The approaching retirement of the baby boom generation
has focused attention across all segments of society on issues related
to retirement and succession planning. Government policies that
can influence this planning and affect retirement income are of
increased interest to policymakers. Recent tax initiatives have
provided greater incentives for individuals to save for retirement.
The Administration has announced that social security reform is
among its highest priorities during 2005.
Retirement and succession planning are of considerable
importance to farm households and there are good reasons to believe
that they are affected by savings and retirement policies in ways
that are different from the rest of the Nation’s households.
For example, compared with the U.S. labor force, farm operators
are considerably older. Over one-fourth of all farmers, and about
half of all agricultural landlords, are age 65 or older, compared
with only about 3 percent of the overall labor force. Older age-group
farm operators and landowners control over one-third of all farm
assets and are staying in farming longer than previous generations.
Improved health and longevity, combined with technological advances
in farming equipment, enable farmers to continue to perform the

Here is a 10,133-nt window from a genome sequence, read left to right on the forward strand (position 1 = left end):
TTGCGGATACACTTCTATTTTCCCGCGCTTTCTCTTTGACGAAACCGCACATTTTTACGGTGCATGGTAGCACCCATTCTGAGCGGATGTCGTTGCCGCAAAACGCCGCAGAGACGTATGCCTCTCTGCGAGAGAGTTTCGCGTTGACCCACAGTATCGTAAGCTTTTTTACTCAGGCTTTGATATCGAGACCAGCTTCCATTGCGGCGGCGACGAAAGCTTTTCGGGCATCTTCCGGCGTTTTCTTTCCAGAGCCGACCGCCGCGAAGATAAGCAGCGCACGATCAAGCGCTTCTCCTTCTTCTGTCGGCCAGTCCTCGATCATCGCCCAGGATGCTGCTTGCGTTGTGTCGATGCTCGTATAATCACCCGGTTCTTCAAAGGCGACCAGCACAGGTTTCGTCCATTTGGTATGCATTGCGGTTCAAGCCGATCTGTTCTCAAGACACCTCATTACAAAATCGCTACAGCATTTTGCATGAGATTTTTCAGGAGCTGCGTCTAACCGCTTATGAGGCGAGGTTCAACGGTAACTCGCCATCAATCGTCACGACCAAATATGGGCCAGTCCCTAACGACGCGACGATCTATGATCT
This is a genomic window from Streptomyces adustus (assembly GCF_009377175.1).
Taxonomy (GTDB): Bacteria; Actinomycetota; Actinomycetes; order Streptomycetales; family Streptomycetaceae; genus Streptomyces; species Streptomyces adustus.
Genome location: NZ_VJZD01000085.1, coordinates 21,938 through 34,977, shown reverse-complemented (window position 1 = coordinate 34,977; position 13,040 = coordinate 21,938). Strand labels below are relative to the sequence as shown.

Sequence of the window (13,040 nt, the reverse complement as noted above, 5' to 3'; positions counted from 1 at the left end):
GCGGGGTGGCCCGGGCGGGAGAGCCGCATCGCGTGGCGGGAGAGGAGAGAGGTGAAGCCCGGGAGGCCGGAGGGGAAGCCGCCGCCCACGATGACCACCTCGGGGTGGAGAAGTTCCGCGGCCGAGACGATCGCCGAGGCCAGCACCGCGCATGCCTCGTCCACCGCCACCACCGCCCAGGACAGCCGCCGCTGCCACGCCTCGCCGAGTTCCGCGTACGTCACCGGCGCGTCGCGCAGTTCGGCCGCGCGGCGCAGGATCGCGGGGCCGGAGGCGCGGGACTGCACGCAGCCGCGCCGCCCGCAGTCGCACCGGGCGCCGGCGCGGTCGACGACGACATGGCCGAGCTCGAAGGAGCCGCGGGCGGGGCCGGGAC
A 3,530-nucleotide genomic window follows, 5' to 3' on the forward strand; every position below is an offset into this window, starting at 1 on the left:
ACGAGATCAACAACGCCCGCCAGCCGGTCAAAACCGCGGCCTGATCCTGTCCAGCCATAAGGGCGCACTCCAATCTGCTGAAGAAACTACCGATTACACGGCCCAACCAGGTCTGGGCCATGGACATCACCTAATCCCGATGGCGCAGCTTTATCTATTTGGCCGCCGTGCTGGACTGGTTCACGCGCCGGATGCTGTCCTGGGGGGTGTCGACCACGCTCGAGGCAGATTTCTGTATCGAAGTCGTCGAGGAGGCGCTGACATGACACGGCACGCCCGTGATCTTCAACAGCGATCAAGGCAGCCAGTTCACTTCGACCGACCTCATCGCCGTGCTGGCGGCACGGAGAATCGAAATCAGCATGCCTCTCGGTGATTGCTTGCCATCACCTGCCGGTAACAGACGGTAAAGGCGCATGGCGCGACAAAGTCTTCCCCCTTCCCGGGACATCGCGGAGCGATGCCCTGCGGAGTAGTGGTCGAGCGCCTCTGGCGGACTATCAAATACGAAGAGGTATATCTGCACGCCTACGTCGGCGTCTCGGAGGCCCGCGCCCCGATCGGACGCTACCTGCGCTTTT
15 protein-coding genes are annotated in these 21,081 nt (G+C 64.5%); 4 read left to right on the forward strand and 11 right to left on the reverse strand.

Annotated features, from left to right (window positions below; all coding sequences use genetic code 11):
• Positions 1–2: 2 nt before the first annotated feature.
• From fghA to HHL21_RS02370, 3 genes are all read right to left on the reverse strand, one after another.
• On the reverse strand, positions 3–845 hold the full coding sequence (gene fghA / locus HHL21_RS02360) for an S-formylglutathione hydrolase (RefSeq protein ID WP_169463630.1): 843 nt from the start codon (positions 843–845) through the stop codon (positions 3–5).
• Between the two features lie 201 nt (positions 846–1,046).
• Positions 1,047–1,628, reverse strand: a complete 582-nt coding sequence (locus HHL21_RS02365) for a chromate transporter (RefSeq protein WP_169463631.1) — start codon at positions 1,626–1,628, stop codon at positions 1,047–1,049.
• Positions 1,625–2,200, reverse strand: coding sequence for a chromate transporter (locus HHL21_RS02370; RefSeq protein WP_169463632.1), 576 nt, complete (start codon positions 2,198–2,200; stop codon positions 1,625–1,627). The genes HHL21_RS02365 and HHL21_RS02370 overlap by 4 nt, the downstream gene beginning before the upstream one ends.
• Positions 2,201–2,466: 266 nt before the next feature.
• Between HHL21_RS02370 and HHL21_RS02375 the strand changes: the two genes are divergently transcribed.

physical tasks necessary to operate a farm much longer than was
true for previous generations. Farming is also becoming popular
as a part-time retirement activity.
In addition to working longer past traditional retirement
age, farm operator households tend to have several income sources
and different forms of wealth, as compared with the general population.
Furthermore, because of the nature of the farm business, farm households
have different savings habits and more diverse financial portfolios
than most other U.S. households. Farm households’ financial
portfolios include more personal savings than those of the typical
U.S. household and, in general, farm households are also less dependent
on social security income during retirement.
Social Security Faces Potential Funding
Social security is considered the foundation of
the Nation’s retirement income system and is important to
the economic well-being of a large portion of the retired population.
Social security operates on a pay-as-you-go basis, with current
payroll taxes paying for the benefits of current retirees (see “Farmers’
Participation in Social Security Varies”). In recent years,
payroll taxes collected have exceeded benefits paid out. The excess
is invested in Treasury securities held in a trust fund to pay future
benefits. Over time, however, as baby boomers swell the retirement
ranks, benefit obligations are projected to exceed payroll taxes,
and trust fund assets could be drawn down and eventually exhausted
unless changes are made to the current tax or benefit structure.
The 2004 Annual Report of the Board of Trustees of the Federal
Old-Age and Survivors Insurance and Disability Insurance Trust Funds,